In response to an open letter written by a group of developers and "concerned citizens" criticizing the company for its inconsistent handling of security issues on Steam, Valve has created a new security web page explaining its processes for handling reports but says there are no plans to introduce a "bug bounty program."
Previously on the Areal saga, all this happened. To summarise: Areal turns up on Kickstarter, claiming to be a game "from the developers of the cult hit STALKER". People—including the ex-Stalker devs of Vostock Games—were unhappy that, in their pitch video, West Games used footage taken from Stalker and various off-the-shelf Unity assets, without clearly mentioning that neither are reflective of the product they're creating. The scepticism surrounding Areal hasn't dissipated—culminating most recently with a Reddit AMA in which many users accused West Games of avoiding their questions. Now, still short of their $50,000 goal, the team are instead trying the one thing that might help their PR problem: releasing game footage. It hasn't worked.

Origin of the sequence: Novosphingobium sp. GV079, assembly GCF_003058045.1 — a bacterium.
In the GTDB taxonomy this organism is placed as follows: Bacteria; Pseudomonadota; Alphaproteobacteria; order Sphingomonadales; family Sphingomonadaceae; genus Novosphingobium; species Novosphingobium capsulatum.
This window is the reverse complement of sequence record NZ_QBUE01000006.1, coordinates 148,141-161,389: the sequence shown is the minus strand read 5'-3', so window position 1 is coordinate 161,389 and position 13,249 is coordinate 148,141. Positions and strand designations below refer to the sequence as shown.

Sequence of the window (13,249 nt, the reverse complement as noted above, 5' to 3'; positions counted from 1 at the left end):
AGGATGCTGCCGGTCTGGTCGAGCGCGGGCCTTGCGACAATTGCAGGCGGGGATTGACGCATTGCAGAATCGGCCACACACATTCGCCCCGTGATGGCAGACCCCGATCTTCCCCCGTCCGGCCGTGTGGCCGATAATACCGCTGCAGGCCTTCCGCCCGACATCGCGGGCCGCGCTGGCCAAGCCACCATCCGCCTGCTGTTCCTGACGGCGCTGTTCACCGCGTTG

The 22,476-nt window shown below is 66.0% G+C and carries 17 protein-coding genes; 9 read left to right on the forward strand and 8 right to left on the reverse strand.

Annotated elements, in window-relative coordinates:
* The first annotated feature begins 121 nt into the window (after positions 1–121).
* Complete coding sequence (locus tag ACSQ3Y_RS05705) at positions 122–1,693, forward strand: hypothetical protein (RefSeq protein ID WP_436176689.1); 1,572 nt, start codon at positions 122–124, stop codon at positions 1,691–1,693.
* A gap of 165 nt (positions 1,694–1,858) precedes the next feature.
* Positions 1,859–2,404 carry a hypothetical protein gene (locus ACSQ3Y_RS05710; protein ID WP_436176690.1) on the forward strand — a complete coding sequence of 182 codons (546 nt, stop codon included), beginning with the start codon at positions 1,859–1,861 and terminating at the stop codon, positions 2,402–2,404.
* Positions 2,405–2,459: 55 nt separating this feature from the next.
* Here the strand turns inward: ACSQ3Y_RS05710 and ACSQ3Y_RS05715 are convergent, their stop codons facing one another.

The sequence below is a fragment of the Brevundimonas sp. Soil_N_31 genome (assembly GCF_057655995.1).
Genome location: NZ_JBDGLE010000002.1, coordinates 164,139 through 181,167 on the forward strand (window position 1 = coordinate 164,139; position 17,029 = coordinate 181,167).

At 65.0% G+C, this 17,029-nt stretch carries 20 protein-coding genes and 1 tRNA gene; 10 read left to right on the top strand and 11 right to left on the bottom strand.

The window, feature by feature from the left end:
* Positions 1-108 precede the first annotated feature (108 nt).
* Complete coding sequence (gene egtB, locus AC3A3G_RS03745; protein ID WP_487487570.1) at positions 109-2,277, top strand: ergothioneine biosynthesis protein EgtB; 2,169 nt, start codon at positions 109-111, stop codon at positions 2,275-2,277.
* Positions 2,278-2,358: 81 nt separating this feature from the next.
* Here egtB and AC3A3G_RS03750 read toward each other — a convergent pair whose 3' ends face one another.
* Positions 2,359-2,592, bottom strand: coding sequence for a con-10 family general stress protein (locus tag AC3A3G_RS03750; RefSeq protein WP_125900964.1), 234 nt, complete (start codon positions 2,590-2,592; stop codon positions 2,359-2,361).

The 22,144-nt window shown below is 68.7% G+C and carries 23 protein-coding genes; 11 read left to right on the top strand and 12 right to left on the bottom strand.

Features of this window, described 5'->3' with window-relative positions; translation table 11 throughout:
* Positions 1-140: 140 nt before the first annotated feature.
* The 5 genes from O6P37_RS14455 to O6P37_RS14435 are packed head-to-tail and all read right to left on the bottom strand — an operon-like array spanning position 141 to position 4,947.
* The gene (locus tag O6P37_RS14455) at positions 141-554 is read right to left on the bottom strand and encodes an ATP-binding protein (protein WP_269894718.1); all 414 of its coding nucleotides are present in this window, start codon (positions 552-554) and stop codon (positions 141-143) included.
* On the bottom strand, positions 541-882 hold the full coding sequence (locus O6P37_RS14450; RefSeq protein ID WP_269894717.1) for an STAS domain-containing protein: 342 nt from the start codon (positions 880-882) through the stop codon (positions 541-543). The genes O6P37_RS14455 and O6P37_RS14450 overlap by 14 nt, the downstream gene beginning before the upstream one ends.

I can't imagine a combination of words more targeted to my interests than "rhythm roguelike". Maybe "chicken ice cream", but that would be disgusting. Crypt of the Necrodancer, however, is a sublime game—tying turn-based dungeon crawling to the beat of a Danny Baranowsky soundtrack. Even better, it will be available at the end of the month, with the Early Access version launching on 30 July.
The second GaymerX—the LGBTQ-oriented gaming convention—took place last weekend. In addition to workshops, parties and more Pokemon-themed competitions than you would think possible, the event also featured a number of guest speakers. Among them, Bioware's David Gaider, Jessica Merizan, Robyn Théberge, Karin Weekes and Patrick Weekes—who participated in two panels: "Building a Better Romance" and "Freaking out the Neighbours". Bioware have now uploaded the audio from both talks to YouTube.
Kerbal Space Program's much-teased First Contract update has launched. Not launched in the rocketry sense—with drama, tension and spectacle. It's more likely that someone simply clicked a button. Job done. To add at least some ceremony to update 0.24, SQUAD have released a new 'cinematic' (read: completely unrelated to anything) video, detailing the further adventures of Kerbalnaut Jeb.
QuakeCon is happening. Amid the rows of LAN-goers intravenously absorbing energy drinks, and the shared sense of smugness at having seen exclusive DOOM footage, the event is also home to a couple of announcements. For instance, Bethesda VP Pete Hines announced that the free-to-play arena shooter Quake Live will arrive on Steam "very, very soon". How soon? Very. How soon, more specifically? He didn't say.